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General Information -> Why study nematomorphs?

Why study these strange parasites?

By all measures, Nematomorphs are considered a “minor” animal phylum. This synthetic group includes phyla such as the Nemertea, Rotifera, Acanthocephala, and many others. The definition of a minor phylum is one that is represented by a relatively small number of species. As such, many are often skipped over in teaching and research. In addition, major funding for research into the biology of these animals is rare.

The reasons that our group has chosen to work on this group are numerous. All of us who study nematomorphs are absolutely fascinated by their beauty and complexity. We have realized that not only organisms in specious groups or those affecting humans deserve our attention. To us, “Minor Phylaologists”, the most interesting question is why so many phyla with so few species evolved in such a relatively short amount of time (mostly during the Cambrian), and why most of these groups have not diversified as much as the insects or the nematodes. In order to address these ultimate questions, we need to study many of the proximate mechanisms making these organisms “work”. This includes information about the life cycles, survival strategies, ecology, relatedness, etc.

Why study nematomorphs now?

Global change makes it imperative that this group of parasites is studied now. Human caused climate change, resource exploitation, human expansion and invasive species have all impacted the natural environment on which these parasites depend. Gordiids not only depend on freshwater habitats, but also the habitats found within paratenic and definitive hosts. Thus, gordiids are tightly linked to the aquatic environment and to the environmental features required by their hosts. The disruption of any one of these environments could lead to the extinction or displacement of gordiid species. For example, over the last 20 years, 29 of 51 Madagascan endemic forest beetles have gone extinct as a result of deforestation (Hanski et al., 2007). Models predict that several more of these species will be lost over the next decade. It is unknown how many parasite species have gone extinct with these hosts. In Costa Rica, forest fragmentation and changes in land use practices have led to alterations in insect species assemblages causing significant loss of biological diversity (Perfecto et al., 1997). A less obvious result of this fragmentation is that insects such as beetles have shifted niches (Gormley et al., 2007), away from aquatic environments. Such shifts may result in species important to gordiid life cycles to torque out of alignment making transmission between hosts impossible. Organisms such as gordiids with complicated life cycles capable of being disrupted by ongoing global change are in pressing need of inventory.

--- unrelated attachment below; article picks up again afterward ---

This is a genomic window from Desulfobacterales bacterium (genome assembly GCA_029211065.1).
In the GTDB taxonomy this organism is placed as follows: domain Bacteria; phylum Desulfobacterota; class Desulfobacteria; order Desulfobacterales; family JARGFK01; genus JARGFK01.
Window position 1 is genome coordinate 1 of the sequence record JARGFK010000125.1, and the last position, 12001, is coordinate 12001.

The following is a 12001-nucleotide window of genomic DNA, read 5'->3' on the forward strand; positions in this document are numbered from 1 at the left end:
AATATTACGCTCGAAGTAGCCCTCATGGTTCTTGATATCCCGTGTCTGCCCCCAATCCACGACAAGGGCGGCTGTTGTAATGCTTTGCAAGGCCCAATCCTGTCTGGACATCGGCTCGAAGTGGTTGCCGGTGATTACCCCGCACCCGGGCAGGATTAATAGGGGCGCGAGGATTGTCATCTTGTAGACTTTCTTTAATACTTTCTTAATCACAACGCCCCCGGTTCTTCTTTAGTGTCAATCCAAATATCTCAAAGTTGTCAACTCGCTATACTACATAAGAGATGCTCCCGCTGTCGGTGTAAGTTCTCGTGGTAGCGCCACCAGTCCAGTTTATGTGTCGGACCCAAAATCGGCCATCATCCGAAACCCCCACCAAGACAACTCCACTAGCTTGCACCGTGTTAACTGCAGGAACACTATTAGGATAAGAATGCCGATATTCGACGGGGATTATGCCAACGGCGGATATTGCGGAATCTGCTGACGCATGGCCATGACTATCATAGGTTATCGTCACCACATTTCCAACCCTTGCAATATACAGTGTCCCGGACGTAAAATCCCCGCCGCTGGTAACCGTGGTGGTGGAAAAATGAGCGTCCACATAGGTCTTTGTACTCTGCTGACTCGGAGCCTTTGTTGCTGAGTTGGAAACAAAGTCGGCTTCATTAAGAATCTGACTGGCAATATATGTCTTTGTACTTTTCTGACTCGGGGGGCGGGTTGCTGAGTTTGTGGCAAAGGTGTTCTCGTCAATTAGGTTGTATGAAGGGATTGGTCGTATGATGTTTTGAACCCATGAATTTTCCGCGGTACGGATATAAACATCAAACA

Collecting in the Manzano Mountains, New Mexico, USA  Collecting hairworms in the Manzano Mountains, New Mexico, USA.

Copyright 2014 Ben Hanelt, Matt Bolek, and Andreas Schmidt-Rhaesa
Updated: July 2015